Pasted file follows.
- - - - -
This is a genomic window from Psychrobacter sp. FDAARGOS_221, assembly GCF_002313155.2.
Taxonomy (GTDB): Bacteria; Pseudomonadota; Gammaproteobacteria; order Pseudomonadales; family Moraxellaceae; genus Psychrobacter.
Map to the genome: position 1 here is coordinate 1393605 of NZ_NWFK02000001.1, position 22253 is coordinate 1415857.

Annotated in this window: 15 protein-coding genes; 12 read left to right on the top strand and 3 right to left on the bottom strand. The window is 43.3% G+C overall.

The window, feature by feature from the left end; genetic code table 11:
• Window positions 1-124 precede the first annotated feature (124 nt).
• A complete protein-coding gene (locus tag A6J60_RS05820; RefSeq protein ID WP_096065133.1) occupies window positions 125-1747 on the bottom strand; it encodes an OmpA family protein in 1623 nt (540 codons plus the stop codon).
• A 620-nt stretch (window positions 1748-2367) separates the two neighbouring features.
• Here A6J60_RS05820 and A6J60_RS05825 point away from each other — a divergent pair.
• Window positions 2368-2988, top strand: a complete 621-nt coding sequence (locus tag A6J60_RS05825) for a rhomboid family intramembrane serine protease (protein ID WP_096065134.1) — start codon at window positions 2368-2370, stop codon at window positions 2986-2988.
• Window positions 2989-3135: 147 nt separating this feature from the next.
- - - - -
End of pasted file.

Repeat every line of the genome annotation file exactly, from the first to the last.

This is a genomic window from Psychrobacter sp. FDAARGOS_221, assembly GCF_002313155.2.
Taxonomy (GTDB): Bacteria; Pseudomonadota; Gammaproteobacteria; order Pseudomonadales; family Moraxellaceae; genus Psychrobacter.
Map to the genome: position 1 here is coordinate 1393605 of NZ_NWFK02000001.1, position 22253 is coordinate 1415857.

Annotated in this window: 15 protein-coding genes; 12 read left to right on the top strand and 3 right to left on the bottom strand. The window is 43.3% G+C overall.

The window, feature by feature from the left end; genetic code table 11:
• Window positions 1-124 precede the first annotated feature (124 nt).
• A complete protein-coding gene (locus tag A6J60_RS05820; RefSeq protein ID WP_096065133.1) occupies window positions 125-1747 on the bottom strand; it encodes an OmpA family protein in 1623 nt (540 codons plus the stop codon).
• A 620-nt stretch (window positions 1748-2367) separates the two neighbouring features.
• Here A6J60_RS05820 and A6J60_RS05825 point away from each other — a divergent pair.
• Window positions 2368-2988, top strand: a complete 621-nt coding sequence (locus tag A6J60_RS05825) for a rhomboid family intramembrane serine protease (protein ID WP_096065134.1) — start codon at window positions 2368-2370, stop codon at window positions 2986-2988.
• Window positions 2989-3135: 147 nt separating this feature from the next.